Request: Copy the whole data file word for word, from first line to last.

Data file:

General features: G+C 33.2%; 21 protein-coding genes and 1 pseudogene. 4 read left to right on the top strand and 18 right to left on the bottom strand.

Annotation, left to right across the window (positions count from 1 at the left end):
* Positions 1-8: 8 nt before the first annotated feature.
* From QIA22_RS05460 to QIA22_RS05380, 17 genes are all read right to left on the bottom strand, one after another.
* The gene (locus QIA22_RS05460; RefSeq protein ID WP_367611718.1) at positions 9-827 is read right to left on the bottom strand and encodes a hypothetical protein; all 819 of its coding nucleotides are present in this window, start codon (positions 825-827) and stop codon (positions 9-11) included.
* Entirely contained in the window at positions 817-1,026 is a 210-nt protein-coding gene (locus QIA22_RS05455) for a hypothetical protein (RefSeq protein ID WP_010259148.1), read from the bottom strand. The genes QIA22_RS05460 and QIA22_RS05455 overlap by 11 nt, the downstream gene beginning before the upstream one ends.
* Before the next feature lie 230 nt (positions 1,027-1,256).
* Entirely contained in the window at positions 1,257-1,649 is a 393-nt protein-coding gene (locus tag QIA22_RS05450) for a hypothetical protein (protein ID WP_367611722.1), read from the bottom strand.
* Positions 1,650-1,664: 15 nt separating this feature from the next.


General features: G+C 33.2%; 21 protein-coding genes and 1 pseudogene. 4 read left to right on the top strand and 18 right to left on the bottom strand.

Annotation, left to right across the window (positions count from 1 at the left end):
* Positions 1-8: 8 nt before the first annotated feature.
* From QIA22_RS05460 to QIA22_RS05380, 17 genes are all read right to left on the bottom strand, one after another.
* The gene (locus QIA22_RS05460; RefSeq protein ID WP_367611718.1) at positions 9-827 is read right to left on the bottom strand and encodes a hypothetical protein; all 819 of its coding nucleotides are present in this window, start codon (positions 825-827) and stop codon (positions 9-11) included.
* Entirely contained in the window at positions 817-1,026 is a 210-nt protein-coding gene (locus QIA22_RS05455) for a hypothetical protein (RefSeq protein ID WP_010259148.1), read from the bottom strand. The genes QIA22_RS05460 and QIA22_RS05455 overlap by 11 nt, the downstream gene beginning before the upstream one ends.
* Before the next feature lie 230 nt (positions 1,027-1,256).
* Entirely contained in the window at positions 1,257-1,649 is a 393-nt protein-coding gene (locus tag QIA22_RS05450) for a hypothetical protein (protein ID WP_367611722.1), read from the bottom strand.
* Positions 1,650-1,664: 15 nt separating this feature from the next.